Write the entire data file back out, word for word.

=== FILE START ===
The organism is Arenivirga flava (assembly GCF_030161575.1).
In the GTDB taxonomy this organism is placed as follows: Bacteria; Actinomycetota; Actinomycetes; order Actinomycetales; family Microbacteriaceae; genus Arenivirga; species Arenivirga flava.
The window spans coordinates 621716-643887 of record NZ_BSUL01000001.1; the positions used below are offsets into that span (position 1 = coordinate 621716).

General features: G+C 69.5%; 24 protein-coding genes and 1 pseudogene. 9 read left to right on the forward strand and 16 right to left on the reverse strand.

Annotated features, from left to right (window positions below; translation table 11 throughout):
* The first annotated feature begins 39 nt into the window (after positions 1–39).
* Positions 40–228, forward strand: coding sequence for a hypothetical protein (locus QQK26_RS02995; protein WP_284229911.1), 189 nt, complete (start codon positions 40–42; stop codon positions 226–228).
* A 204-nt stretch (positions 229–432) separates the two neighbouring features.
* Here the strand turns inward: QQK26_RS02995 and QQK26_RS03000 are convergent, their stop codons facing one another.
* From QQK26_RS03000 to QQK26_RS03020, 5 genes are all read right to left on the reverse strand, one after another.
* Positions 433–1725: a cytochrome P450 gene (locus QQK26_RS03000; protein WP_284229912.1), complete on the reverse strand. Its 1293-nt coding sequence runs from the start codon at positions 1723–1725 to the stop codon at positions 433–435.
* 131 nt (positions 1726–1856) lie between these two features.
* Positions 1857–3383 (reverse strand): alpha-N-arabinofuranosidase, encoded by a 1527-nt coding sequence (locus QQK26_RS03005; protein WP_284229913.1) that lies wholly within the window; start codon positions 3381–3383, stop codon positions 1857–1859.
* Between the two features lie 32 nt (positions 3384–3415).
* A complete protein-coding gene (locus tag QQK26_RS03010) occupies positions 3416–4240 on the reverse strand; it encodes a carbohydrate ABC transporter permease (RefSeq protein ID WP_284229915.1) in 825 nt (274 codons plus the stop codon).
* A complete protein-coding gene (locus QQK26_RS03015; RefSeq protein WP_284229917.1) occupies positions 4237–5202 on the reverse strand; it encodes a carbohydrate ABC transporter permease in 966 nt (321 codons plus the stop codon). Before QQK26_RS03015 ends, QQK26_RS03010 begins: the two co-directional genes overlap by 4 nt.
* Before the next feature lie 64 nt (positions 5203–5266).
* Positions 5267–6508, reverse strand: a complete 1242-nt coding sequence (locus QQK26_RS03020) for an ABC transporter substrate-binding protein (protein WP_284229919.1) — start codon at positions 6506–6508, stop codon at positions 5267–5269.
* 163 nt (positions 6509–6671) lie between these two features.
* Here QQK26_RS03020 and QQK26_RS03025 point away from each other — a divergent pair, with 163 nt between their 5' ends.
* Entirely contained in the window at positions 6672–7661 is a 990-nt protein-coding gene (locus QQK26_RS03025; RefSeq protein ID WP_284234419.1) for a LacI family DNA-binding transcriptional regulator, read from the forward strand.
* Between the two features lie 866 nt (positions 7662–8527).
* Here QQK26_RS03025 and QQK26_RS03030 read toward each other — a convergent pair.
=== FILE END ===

The organism is Arenivirga flava (assembly GCF_030161575.1).
In the GTDB taxonomy this organism is placed as follows: Bacteria; Actinomycetota; Actinomycetes; order Actinomycetales; family Microbacteriaceae; genus Arenivirga; species Arenivirga flava.
The window spans coordinates 621716-643887 of record NZ_BSUL01000001.1; the positions used below are offsets into that span (position 1 = coordinate 621716).

General features: G+C 69.5%; 24 protein-coding genes and 1 pseudogene. 9 read left to right on the forward strand and 16 right to left on the reverse strand.

Annotated features, from left to right (window positions below; translation table 11 throughout):
* The first annotated feature begins 39 nt into the window (after positions 1–39).
* Positions 40–228, forward strand: coding sequence for a hypothetical protein (locus QQK26_RS02995; protein WP_284229911.1), 189 nt, complete (start codon positions 40–42; stop codon positions 226–228).
* A 204-nt stretch (positions 229–432) separates the two neighbouring features.
* Here the strand turns inward: QQK26_RS02995 and QQK26_RS03000 are convergent, their stop codons facing one another.
* From QQK26_RS03000 to QQK26_RS03020, 5 genes are all read right to left on the reverse strand, one after another.
* Positions 433–1725: a cytochrome P450 gene (locus QQK26_RS03000; protein WP_284229912.1), complete on the reverse strand. Its 1293-nt coding sequence runs from the start codon at positions 1723–1725 to the stop codon at positions 433–435.
* 131 nt (positions 1726–1856) lie between these two features.
* Positions 1857–3383 (reverse strand): alpha-N-arabinofuranosidase, encoded by a 1527-nt coding sequence (locus QQK26_RS03005; protein WP_284229913.1) that lies wholly within the window; start codon positions 3381–3383, stop codon positions 1857–1859.
* Between the two features lie 32 nt (positions 3384–3415).
* A complete protein-coding gene (locus tag QQK26_RS03010) occupies positions 3416–4240 on the reverse strand; it encodes a carbohydrate ABC transporter permease (RefSeq protein ID WP_284229915.1) in 825 nt (274 codons plus the stop codon).
* A complete protein-coding gene (locus QQK26_RS03015; RefSeq protein WP_284229917.1) occupies positions 4237–5202 on the reverse strand; it encodes a carbohydrate ABC transporter permease in 966 nt (321 codons plus the stop codon). Before QQK26_RS03015 ends, QQK26_RS03010 begins: the two co-directional genes overlap by 4 nt.
* Before the next feature lie 64 nt (positions 5203–5266).
* Positions 5267–6508, reverse strand: a complete 1242-nt coding sequence (locus QQK26_RS03020) for an ABC transporter substrate-binding protein (protein WP_284229919.1) — start codon at positions 6506–6508, stop codon at positions 5267–5269.
* 163 nt (positions 6509–6671) lie between these two features.
* Here QQK26_RS03020 and QQK26_RS03025 point away from each other — a divergent pair, with 163 nt between their 5' ends.
* Entirely contained in the window at positions 6672–7661 is a 990-nt protein-coding gene (locus QQK26_RS03025; RefSeq protein ID WP_284234419.1) for a LacI family DNA-binding transcriptional regulator, read from the forward strand.
* Between the two features lie 866 nt (positions 7662–8527).
* Here QQK26_RS03025 and QQK26_RS03030 read toward each other — a convergent pair.